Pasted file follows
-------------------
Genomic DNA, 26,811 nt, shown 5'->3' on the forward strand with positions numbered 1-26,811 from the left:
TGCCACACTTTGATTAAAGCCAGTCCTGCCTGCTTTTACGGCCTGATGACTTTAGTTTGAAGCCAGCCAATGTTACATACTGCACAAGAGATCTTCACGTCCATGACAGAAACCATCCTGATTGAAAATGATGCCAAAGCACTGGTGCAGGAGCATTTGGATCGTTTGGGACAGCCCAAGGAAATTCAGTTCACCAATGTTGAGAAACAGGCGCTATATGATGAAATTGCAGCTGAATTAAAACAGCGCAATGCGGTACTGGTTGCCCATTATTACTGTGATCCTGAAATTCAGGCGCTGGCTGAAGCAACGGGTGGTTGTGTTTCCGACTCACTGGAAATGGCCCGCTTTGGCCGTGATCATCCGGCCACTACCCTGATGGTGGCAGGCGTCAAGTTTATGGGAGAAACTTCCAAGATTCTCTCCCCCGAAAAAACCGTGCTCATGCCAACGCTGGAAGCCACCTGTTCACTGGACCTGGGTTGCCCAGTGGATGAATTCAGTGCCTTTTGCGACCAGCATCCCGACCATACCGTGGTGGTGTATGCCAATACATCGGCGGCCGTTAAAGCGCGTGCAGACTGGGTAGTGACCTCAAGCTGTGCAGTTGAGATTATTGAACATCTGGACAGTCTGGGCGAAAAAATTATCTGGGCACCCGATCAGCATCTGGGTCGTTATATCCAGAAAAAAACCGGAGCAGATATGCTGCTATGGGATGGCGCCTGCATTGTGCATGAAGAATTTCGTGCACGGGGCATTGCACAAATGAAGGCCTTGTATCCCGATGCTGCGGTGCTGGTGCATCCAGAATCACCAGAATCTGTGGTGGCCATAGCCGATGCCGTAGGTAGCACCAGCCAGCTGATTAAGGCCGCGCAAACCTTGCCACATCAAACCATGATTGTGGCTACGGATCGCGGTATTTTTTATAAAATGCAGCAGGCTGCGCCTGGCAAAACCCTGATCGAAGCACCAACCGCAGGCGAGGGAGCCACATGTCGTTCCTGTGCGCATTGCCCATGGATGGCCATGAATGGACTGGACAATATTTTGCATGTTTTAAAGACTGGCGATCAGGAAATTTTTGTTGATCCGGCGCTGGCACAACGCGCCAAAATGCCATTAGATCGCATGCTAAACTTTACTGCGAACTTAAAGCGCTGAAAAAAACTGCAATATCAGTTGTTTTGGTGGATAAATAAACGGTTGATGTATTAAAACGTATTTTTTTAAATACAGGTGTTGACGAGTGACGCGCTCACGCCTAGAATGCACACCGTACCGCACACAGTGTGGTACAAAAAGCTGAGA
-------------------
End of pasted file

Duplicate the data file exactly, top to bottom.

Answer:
Genomic DNA, 26,811 nt, shown 5'->3' on the forward strand with positions numbered 1-26,811 from the left:
TGCCACACTTTGATTAAAGCCAGTCCTGCCTGCTTTTACGGCCTGATGACTTTAGTTTGAAGCCAGCCAATGTTACATACTGCACAAGAGATCTTCACGTCCATGACAGAAACCATCCTGATTGAAAATGATGCCAAAGCACTGGTGCAGGAGCATTTGGATCGTTTGGGACAGCCCAAGGAAATTCAGTTCACCAATGTTGAGAAACAGGCGCTATATGATGAAATTGCAGCTGAATTAAAACAGCGCAATGCGGTACTGGTTGCCCATTATTACTGTGATCCTGAAATTCAGGCGCTGGCTGAAGCAACGGGTGGTTGTGTTTCCGACTCACTGGAAATGGCCCGCTTTGGCCGTGATCATCCGGCCACTACCCTGATGGTGGCAGGCGTCAAGTTTATGGGAGAAACTTCCAAGATTCTCTCCCCCGAAAAAACCGTGCTCATGCCAACGCTGGAAGCCACCTGTTCACTGGACCTGGGTTGCCCAGTGGATGAATTCAGTGCCTTTTGCGACCAGCATCCCGACCATACCGTGGTGGTGTATGCCAATACATCGGCGGCCGTTAAAGCGCGTGCAGACTGGGTAGTGACCTCAAGCTGTGCAGTTGAGATTATTGAACATCTGGACAGTCTGGGCGAAAAAATTATCTGGGCACCCGATCAGCATCTGGGTCGTTATATCCAGAAAAAAACCGGAGCAGATATGCTGCTATGGGATGGCGCCTGCATTGTGCATGAAGAATTTCGTGCACGGGGCATTGCACAAATGAAGGCCTTGTATCCCGATGCTGCGGTGCTGGTGCATCCAGAATCACCAGAATCTGTGGTGGCCATAGCCGATGCCGTAGGTAGCACCAGCCAGCTGATTAAGGCCGCGCAAACCTTGCCACATCAAACCATGATTGTGGCTACGGATCGCGGTATTTTTTATAAAATGCAGCAGGCTGCGCCTGGCAAAACCCTGATCGAAGCACCAACCGCAGGCGAGGGAGCCACATGTCGTTCCTGTGCGCATTGCCCATGGATGGCCATGAATGGACTGGACAATATTTTGCATGTTTTAAAGACTGGCGATCAGGAAATTTTTGTTGATCCGGCGCTGGCACAACGCGCCAAAATGCCATTAGATCGCATGCTAAACTTTACTGCGAACTTAAAGCGCTGAAAAAAACTGCAATATCAGTTGTTTTGGTGGATAAATAAACGGTTGATGTATTAAAACGTATTTTTTTAAATACAGGTGTTGACGAGTGACGCGCTCACGCCTAGAATGCACACCGTACCGCACACAGTGTGGTACAAAAAGCTGAGA